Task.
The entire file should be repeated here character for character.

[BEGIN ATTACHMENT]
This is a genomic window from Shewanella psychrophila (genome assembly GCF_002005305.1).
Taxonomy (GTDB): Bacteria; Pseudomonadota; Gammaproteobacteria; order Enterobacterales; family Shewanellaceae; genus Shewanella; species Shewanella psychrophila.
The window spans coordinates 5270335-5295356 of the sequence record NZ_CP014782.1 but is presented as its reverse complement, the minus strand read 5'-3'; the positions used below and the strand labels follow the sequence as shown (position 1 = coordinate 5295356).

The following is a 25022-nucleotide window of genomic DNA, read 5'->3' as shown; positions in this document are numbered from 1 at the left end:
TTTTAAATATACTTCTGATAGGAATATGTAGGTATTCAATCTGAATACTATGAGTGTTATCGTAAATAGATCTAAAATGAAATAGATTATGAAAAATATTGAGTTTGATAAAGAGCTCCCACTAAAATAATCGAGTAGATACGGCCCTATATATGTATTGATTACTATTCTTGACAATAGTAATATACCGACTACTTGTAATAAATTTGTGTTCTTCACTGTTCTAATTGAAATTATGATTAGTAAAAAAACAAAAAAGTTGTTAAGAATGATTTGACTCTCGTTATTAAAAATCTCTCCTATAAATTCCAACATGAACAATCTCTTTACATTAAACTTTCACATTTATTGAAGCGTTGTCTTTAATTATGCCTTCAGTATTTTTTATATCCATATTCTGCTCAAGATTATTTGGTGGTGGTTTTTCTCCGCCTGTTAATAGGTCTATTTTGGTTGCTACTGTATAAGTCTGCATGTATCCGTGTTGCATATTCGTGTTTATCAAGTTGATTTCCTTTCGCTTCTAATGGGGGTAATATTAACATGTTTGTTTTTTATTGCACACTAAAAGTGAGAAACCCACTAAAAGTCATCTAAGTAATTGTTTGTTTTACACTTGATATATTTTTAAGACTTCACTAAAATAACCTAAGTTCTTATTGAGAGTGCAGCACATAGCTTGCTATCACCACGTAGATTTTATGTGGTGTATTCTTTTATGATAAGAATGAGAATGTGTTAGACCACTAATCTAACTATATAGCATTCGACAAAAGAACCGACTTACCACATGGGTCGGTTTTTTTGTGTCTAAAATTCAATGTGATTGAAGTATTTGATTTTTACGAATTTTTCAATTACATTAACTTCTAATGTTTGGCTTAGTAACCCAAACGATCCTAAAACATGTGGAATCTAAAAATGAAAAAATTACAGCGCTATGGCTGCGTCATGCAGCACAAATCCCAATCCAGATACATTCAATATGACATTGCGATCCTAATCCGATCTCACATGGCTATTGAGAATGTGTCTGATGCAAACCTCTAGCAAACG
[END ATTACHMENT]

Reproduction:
This is a genomic window from Shewanella psychrophila (genome assembly GCF_002005305.1).
Taxonomy (GTDB): Bacteria; Pseudomonadota; Gammaproteobacteria; order Enterobacterales; family Shewanellaceae; genus Shewanella; species Shewanella psychrophila.
The window spans coordinates 5270335-5295356 of the sequence record NZ_CP014782.1 but is presented as its reverse complement, the minus strand read 5'-3'; the positions used below and the strand labels follow the sequence as shown (position 1 = coordinate 5295356).

The following is a 25022-nucleotide window of genomic DNA, read 5'->3' as shown; positions in this document are numbered from 1 at the left end:
TTTTAAATATACTTCTGATAGGAATATGTAGGTATTCAATCTGAATACTATGAGTGTTATCGTAAATAGATCTAAAATGAAATAGATTATGAAAAATATTGAGTTTGATAAAGAGCTCCCACTAAAATAATCGAGTAGATACGGCCCTATATATGTATTGATTACTATTCTTGACAATAGTAATATACCGACTACTTGTAATAAATTTGTGTTCTTCACTGTTCTAATTGAAATTATGATTAGTAAAAAAACAAAAAAGTTGTTAAGAATGATTTGACTCTCGTTATTAAAAATCTCTCCTATAAATTCCAACATGAACAATCTCTTTACATTAAACTTTCACATTTATTGAAGCGTTGTCTTTAATTATGCCTTCAGTATTTTTTATATCCATATTCTGCTCAAGATTATTTGGTGGTGGTTTTTCTCCGCCTGTTAATAGGTCTATTTTGGTTGCTACTGTATAAGTCTGCATGTATCCGTGTTGCATATTCGTGTTTATCAAGTTGATTTCCTTTCGCTTCTAATGGGGGTAATATTAACATGTTTGTTTTTTATTGCACACTAAAAGTGAGAAACCCACTAAAAGTCATCTAAGTAATTGTTTGTTTTACACTTGATATATTTTTAAGACTTCACTAAAATAACCTAAGTTCTTATTGAGAGTGCAGCACATAGCTTGCTATCACCACGTAGATTTTATGTGGTGTATTCTTTTATGATAAGAATGAGAATGTGTTAGACCACTAATCTAACTATATAGCATTCGACAAAAGAACCGACTTACCACATGGGTCGGTTTTTTTGTGTCTAAAATTCAATGTGATTGAAGTATTTGATTTTTACGAATTTTTCAATTACATTAACTTCTAATGTTTGGCTTAGTAACCCAAACGATCCTAAAACATGTGGAATCTAAAAATGAAAAAATTACAGCGCTATGGCTGCGTCATGCAGCACAAATCCCAATCCAGATACATTCAATATGACATTGCGATCCTAATCCGATCTCACATGGCTATTGAGAATGTGTCTGATGCAAACCTCTAGCAAACG